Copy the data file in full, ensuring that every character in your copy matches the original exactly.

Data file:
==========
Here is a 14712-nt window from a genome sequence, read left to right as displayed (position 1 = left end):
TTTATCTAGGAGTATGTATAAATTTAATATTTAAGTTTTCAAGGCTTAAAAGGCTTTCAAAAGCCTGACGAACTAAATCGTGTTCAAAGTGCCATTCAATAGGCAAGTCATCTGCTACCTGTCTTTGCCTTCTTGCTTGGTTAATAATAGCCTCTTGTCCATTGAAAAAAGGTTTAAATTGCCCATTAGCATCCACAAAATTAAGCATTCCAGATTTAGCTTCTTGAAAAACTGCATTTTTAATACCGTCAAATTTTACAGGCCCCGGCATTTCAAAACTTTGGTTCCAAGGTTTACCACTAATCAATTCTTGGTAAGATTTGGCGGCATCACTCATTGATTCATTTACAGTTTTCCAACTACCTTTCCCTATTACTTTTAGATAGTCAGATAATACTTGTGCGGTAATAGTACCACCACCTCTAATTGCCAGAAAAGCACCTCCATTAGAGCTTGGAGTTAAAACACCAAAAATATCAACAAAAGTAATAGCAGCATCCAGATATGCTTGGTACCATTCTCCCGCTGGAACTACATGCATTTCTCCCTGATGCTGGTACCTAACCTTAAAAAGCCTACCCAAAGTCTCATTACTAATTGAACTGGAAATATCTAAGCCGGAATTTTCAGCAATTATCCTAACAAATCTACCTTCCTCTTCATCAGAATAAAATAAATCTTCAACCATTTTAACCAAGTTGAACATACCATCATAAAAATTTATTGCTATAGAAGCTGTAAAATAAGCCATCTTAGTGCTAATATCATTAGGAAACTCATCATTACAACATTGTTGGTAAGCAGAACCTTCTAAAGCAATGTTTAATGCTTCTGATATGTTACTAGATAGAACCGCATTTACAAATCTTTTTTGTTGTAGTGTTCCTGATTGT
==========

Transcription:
Here is a 14712-nt window from a genome sequence, read left to right as displayed (position 1 = left end):
TTTATCTAGGAGTATGTATAAATTTAATATTTAAGTTTTCAAGGCTTAAAAGGCTTTCAAAAGCCTGACGAACTAAATCGTGTTCAAAGTGCCATTCAATAGGCAAGTCATCTGCTACCTGTCTTTGCCTTCTTGCTTGGTTAATAATAGCCTCTTGTCCATTGAAAAAAGGTTTAAATTGCCCATTAGCATCCACAAAATTAAGCATTCCAGATTTAGCTTCTTGAAAAACTGCATTTTTAATACCGTCAAATTTTACAGGCCCCGGCATTTCAAAACTTTGGTTCCAAGGTTTACCACTAATCAATTCTTGGTAAGATTTGGCGGCATCACTCATTGATTCATTTACAGTTTTCCAACTACCTTTCCCTATTACTTTTAGATAGTCAGATAATACTTGTGCGGTAATAGTACCACCACCTCTAATTGCCAGAAAAGCACCTCCATTAGAGCTTGGAGTTAAAACACCAAAAATATCAACAAAAGTAATAGCAGCATCCAGATATGCTTGGTACCATTCTCCCGCTGGAACTACATGCATTTCTCCCTGATGCTGGTACCTAACCTTAAAAAGCCTACCCAAAGTCTCATTACTAATTGAACTGGAAATATCTAAGCCGGAATTTTCAGCAATTATCCTAACAAATCTACCTTCCTCTTCATCAGAATAAAATAAATCTTCAACCATTTTAACCAAGTTGAACATACCATCATAAAAATTTATTGCTATAGAAGCTGTAAAATAAGCCATCTTAGTGCTAATATCATTAGGAAACTCATCATTACAACATTGTTGGTAAGCAGAACCTTCTAAAGCAATGTTTAATGCTTCTGATATGTTACTAGATAGAACCGCATTTACAAATCTTTTTTGTTGTAGTGTTCCTGATTGT